• think they understand the will of the people

  • think that comments they don’t feel comfortable with have anything at all to do with left or right leaning ideals

  • think that the information they’re fed from whatever sources they consider are true without much examination

The first mistake is something that I think is passed on to us by the attempted reverse psychology of anyone on TV with an agenda, which is to say, everybody on TV. Everyone loves to use that phrase: “the American people are too smart for  blah blah blah,” or “The American people can see past this charade that so-and-so is pulling.” What we tend to forget is that even Gallup, an organization whose sole reason for existing is “to learn the will of the people on the planet” has a significant margin of error and can only give us an educated guess about what’s really going on in the minds of the many many poorly informed citizens of this country, let alone this world. And how convenient that “what the American people understand” is always on par with furthering the well-known agenda of whoever is using that line. It’s a disgusting tactic because the smart money says those who do it know exactly what they’re doing, who they’re manipulating and that what they’re saying is either provably false or factually baseless. Or totally incredible. Don’t presume to understand the will of a people without doing thorough research that you honestly feel is unbiased. Empires have fallen on more information than that.

The second mistake is something that many people do, usually because they’re hearing what they want, not what’s being said. This too, is typical. My personal feelings for the clinical insanity and unfit-for-public-office-statements of Michelle Bachman aside, my criticisms of her here are purely journalistic. The following is a chronicle of the factual points of what she is on the record as saying. Explicitly note that I have sources for these. This is recorded text. Let your judgments be your own, and let mine stand as my own.

  • Michell Bachman has, even within the House of Representatives, used her religious beliefs to influence legislation. On many occasions saying things like: “Nancy Pelosi is committed to her global warming fanaticism to the point where she has said that she’s just trying to save the planet. … We all know that someone did that over 2,000 years ago, they saved the planet — we didn’t need Nancy Pelosi to do that.” This kind of religious presence within the walls of my government is such a blatant betrayal of public trust and the foundations on which this country was built that I am truly terrified for the future freedom of religious expression in this country every time I hear nonsense like this.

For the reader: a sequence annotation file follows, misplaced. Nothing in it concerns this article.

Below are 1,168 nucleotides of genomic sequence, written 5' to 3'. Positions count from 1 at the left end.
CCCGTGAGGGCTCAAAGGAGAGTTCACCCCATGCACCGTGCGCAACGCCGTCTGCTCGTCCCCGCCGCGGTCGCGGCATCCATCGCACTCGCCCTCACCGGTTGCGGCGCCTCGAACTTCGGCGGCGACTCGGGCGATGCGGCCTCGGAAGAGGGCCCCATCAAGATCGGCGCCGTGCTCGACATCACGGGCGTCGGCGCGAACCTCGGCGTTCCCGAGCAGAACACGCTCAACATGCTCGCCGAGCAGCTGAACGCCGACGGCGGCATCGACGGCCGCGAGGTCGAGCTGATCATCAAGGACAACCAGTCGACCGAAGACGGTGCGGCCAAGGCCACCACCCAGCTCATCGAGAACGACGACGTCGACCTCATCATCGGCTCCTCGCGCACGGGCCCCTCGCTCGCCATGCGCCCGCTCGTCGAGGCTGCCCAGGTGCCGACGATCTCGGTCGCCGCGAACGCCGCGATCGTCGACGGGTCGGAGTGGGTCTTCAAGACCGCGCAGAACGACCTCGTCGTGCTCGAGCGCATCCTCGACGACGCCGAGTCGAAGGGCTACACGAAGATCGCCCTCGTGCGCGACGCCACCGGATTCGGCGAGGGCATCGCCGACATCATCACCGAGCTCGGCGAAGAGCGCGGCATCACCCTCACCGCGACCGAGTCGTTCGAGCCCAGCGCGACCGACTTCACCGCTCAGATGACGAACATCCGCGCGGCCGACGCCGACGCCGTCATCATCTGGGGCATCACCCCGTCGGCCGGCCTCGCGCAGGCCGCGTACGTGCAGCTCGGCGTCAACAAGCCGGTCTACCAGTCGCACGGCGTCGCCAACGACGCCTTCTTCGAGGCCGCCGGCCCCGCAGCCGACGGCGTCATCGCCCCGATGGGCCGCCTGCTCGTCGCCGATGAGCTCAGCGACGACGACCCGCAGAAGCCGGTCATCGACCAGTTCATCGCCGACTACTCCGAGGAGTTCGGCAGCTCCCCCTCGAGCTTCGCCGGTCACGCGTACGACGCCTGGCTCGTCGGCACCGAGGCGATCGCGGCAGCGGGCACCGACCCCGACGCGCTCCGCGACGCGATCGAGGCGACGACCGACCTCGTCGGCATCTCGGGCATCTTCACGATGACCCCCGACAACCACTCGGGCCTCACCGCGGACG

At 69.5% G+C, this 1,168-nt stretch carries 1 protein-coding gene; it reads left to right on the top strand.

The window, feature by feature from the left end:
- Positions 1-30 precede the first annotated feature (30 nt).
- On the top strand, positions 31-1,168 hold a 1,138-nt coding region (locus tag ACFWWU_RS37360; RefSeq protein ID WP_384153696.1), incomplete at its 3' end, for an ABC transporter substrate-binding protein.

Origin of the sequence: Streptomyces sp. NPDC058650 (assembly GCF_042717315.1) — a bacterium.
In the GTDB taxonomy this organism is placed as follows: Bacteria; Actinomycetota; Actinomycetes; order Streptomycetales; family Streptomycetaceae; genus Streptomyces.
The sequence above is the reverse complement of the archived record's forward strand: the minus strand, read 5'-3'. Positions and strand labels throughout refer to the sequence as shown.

• Michelle Bachman has openly said that she’s “a fool for Christ.” [commentary] Hardly appropriate statements for someone serving public office in a country that was founded on the separation of Church and State.

  • Michelle Bachman has twisted the statistic that more people are forced to work a second job in Minnesota in order to make ends meet than anywhere in the country by saying, “I am so proud to be from the state of Minnesota. We’re the [workingest] state in the country, and the reason why we are, we have more people that are working longer hours, we have people that are working two jobs.” Twist that into ‘proud Americans’ all you want but to do it to create a talking point is a fucked up thing for a mother of two to hear when she has to go to her second job and be away from her kids. Even worse since it wasn’t her talking point, but rather President Bush’s from a while back.

  • Michelle Bachman on Global Warming, “The big thing we are working on now is the global warming hoax. It’s all voodoo, nonsense, hokum, a hoax.” Please. No sensible person talks like this anymore. That part of the politics is over.

  • Michelle Bachman held onto Bush’s shoulder for a creepy 30 seconds just after the final state of the union address, only letting go after getting a kiss from the President. Some time later, in Minnesota, when he asked her for a kiss she told him she thought it would be inappropriate. Interesting symptom of bipolar disorder or schizophrenia. I can’t tell which one is worse for Minnesota.